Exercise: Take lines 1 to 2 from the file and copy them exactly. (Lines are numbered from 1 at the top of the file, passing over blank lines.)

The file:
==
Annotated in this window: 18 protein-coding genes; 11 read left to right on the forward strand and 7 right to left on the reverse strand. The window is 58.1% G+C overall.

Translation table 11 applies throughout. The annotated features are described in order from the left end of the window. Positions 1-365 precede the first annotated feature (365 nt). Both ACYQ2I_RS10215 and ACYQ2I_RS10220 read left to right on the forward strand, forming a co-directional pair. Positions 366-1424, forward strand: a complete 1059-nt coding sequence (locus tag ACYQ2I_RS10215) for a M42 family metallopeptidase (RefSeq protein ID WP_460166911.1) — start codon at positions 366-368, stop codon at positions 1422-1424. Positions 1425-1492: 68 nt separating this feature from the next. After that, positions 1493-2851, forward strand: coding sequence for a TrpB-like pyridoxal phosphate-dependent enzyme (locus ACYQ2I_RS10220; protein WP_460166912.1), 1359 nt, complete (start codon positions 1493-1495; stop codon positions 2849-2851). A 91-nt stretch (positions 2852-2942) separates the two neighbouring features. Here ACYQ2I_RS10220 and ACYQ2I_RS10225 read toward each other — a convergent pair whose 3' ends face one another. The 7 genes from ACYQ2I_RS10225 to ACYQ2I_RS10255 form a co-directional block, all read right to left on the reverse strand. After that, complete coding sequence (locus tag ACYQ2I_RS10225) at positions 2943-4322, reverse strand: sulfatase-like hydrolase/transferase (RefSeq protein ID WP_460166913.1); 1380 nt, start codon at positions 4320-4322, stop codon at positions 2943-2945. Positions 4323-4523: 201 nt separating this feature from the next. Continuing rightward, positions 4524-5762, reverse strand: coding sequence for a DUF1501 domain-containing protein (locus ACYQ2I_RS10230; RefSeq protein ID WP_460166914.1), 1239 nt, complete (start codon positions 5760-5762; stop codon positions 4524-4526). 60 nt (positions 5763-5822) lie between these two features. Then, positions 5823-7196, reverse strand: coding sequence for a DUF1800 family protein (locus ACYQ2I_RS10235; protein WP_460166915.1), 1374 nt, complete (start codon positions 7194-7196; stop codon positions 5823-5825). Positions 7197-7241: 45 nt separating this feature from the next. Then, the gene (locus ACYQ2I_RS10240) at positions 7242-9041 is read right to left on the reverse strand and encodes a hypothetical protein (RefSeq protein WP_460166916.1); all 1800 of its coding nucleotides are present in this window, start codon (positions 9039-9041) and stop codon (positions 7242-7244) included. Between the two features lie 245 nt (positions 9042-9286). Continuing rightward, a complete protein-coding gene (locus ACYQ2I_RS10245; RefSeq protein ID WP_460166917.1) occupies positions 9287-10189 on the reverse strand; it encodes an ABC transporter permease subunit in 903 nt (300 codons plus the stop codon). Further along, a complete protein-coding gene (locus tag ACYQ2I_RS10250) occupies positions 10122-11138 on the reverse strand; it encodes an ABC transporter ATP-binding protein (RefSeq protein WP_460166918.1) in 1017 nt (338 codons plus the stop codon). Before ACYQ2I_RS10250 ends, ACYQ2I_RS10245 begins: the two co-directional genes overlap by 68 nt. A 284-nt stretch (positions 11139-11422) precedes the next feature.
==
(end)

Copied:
Annotated in this window: 18 protein-coding genes; 11 read left to right on the forward strand and 7 right to left on the reverse strand. The window is 58.1% G+C overall.

Translation table 11 applies throughout. The annotated features are described in order from the left end of the window. Positions 1-365 precede the first annotated feature (365 nt). Both ACYQ2I_RS10215 and ACYQ2I_RS10220 read left to right on the forward strand, forming a co-directional pair. Positions 366-1424, forward strand: a complete 1059-nt coding sequence (locus tag ACYQ2I_RS10215) for a M42 family metallopeptidase (RefSeq protein ID WP_460166911.1) — start codon at positions 366-368, stop codon at positions 1422-1424. Positions 1425-1492: 68 nt separating this feature from the next. After that, positions 1493-2851, forward strand: coding sequence for a TrpB-like pyridoxal phosphate-dependent enzyme (locus ACYQ2I_RS10220; protein WP_460166912.1), 1359 nt, complete (start codon positions 1493-1495; stop codon positions 2849-2851). A 91-nt stretch (positions 2852-2942) separates the two neighbouring features. Here ACYQ2I_RS10220 and ACYQ2I_RS10225 read toward each other — a convergent pair whose 3' ends face one another. The 7 genes from ACYQ2I_RS10225 to ACYQ2I_RS10255 form a co-directional block, all read right to left on the reverse strand. After that, complete coding sequence (locus tag ACYQ2I_RS10225) at positions 2943-4322, reverse strand: sulfatase-like hydrolase/transferase (RefSeq protein ID WP_460166913.1); 1380 nt, start codon at positions 4320-4322, stop codon at positions 2943-2945. Positions 4323-4523: 201 nt separating this feature from the next. Continuing rightward, positions 4524-5762, reverse strand: coding sequence for a DUF1501 domain-containing protein (locus ACYQ2I_RS10230; RefSeq protein ID WP_460166914.1), 1239 nt, complete (start codon positions 5760-5762; stop codon positions 4524-4526). 60 nt (positions 5763-5822) lie between these two features. Then, positions 5823-7196, reverse strand: coding sequence for a DUF1800 family protein (locus ACYQ2I_RS10235; protein WP_460166915.1), 1374 nt, complete (start codon positions 7194-7196; stop codon positions 5823-5825). Positions 7197-7241: 45 nt separating this feature from the next. Then, the gene (locus ACYQ2I_RS10240) at positions 7242-9041 is read right to left on the reverse strand and encodes a hypothetical protein (RefSeq protein WP_460166916.1); all 1800 of its coding nucleotides are present in this window, start codon (positions 9039-9041) and stop codon (positions 7242-7244) included. Between the two features lie 245 nt (positions 9042-9286). Continuing rightward, a complete protein-coding gene (locus ACYQ2I_RS10245; RefSeq protein ID WP_460166917.1) occupies positions 9287-10189 on the reverse strand; it encodes an ABC transporter permease subunit in 903 nt (300 codons plus the stop codon). Further along, a complete protein-coding gene (locus tag ACYQ2I_RS10250) occupies positions 10122-11138 on the reverse strand; it encodes an ABC transporter ATP-binding protein (RefSeq protein WP_460166918.1) in 1017 nt (338 codons plus the stop codon). Before ACYQ2I_RS10250 ends, ACYQ2I_RS10245 begins: the two co-directional genes overlap by 68 nt. A 284-nt stretch (positions 11139-11422) precedes the next feature.